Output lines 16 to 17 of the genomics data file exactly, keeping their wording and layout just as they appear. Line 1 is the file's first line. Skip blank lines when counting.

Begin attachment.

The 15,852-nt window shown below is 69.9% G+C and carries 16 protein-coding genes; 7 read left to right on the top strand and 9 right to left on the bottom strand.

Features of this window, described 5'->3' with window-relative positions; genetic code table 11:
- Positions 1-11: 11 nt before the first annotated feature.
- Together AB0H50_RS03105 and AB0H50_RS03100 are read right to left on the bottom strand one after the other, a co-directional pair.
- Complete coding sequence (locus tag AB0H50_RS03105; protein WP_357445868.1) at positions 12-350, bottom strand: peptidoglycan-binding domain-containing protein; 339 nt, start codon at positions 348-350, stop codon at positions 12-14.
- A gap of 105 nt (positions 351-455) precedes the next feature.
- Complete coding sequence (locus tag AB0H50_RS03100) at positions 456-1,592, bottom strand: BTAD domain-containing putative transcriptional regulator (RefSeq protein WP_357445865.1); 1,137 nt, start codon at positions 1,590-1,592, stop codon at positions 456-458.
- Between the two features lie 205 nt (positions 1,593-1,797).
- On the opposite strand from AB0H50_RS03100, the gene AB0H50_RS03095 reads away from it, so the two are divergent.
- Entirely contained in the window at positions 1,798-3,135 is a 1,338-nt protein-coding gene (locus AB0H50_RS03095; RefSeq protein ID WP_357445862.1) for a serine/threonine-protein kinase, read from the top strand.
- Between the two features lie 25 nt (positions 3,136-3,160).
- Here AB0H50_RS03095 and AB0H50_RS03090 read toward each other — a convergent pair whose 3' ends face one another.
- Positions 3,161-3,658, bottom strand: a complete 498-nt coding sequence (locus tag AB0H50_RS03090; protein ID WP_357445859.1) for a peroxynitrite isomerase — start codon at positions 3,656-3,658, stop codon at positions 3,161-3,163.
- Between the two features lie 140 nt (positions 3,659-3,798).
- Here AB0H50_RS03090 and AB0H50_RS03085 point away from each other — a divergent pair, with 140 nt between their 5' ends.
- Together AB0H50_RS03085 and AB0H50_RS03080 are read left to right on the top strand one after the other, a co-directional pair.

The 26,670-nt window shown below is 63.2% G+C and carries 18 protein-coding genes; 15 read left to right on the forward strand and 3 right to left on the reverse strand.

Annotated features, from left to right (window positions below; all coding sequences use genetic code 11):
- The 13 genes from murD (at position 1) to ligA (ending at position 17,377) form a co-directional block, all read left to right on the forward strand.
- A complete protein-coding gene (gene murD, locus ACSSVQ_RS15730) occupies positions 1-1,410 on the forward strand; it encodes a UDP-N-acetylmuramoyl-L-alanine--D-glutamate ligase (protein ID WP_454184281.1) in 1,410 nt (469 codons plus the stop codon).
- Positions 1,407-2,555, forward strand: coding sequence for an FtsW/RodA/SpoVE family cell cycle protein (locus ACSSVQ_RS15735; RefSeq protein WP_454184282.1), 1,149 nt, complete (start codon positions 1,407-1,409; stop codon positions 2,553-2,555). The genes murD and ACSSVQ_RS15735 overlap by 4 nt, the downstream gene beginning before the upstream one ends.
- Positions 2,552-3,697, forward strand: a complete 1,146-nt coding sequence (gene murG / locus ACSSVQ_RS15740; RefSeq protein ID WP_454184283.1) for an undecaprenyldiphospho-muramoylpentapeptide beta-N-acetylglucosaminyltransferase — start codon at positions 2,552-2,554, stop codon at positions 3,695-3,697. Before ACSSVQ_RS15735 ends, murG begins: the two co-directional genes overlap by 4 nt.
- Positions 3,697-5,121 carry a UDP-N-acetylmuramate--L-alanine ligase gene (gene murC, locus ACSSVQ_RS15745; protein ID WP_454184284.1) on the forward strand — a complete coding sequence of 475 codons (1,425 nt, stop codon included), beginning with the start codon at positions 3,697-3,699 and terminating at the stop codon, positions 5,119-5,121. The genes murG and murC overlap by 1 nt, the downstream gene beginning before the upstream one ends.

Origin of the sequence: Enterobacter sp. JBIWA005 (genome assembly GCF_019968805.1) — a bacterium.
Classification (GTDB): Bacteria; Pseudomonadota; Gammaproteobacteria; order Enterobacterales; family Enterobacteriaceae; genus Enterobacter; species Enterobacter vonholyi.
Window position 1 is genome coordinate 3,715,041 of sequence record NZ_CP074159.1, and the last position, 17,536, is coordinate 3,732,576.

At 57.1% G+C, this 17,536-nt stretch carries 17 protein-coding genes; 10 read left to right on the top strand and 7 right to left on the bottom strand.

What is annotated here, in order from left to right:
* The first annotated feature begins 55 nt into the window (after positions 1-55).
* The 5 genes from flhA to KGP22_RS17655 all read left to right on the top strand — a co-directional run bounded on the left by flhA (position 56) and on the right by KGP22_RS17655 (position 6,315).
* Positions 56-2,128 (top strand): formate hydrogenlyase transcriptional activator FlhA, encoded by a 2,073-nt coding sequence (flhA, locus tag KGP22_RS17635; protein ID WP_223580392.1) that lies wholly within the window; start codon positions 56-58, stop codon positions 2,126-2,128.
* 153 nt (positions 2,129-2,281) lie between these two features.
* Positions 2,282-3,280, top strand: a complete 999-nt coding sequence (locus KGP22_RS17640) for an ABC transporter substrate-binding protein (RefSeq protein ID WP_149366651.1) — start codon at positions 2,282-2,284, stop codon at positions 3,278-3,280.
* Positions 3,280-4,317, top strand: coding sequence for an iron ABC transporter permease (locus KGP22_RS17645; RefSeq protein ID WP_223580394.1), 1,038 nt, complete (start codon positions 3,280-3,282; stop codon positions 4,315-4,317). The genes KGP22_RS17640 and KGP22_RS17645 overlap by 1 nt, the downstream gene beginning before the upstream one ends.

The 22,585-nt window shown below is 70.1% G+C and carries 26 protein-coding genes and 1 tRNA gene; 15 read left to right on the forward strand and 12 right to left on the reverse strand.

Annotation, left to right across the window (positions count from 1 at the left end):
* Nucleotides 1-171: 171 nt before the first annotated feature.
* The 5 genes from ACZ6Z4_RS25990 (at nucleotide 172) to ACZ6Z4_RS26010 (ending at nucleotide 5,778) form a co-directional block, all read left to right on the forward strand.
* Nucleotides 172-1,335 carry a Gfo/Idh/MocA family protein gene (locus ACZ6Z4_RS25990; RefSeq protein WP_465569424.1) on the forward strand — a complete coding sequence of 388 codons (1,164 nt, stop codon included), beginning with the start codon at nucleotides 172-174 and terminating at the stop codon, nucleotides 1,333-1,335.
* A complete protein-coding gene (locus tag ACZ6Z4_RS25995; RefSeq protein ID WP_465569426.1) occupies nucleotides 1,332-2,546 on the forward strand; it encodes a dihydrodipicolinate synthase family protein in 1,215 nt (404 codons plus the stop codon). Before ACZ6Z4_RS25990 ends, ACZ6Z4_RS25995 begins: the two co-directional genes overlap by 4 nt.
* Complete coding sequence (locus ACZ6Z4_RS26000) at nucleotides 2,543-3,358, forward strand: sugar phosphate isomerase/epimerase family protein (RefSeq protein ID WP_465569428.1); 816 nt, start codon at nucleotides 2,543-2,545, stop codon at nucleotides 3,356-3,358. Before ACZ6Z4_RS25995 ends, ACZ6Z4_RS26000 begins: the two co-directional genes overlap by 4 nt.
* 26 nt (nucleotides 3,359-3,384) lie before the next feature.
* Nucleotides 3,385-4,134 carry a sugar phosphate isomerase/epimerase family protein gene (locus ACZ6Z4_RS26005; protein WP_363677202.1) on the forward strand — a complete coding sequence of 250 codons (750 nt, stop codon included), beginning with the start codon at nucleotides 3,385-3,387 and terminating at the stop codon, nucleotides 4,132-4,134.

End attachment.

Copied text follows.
- Together AB0H50_RS03085 and AB0H50_RS03080 are read left to right on the top strand one after the other, a co-directional pair.

The 26,670-nt window shown below is 63.2% G+C and carries 18 protein-coding genes; 15 read left to right on the forward strand and 3 right to left on the reverse strand.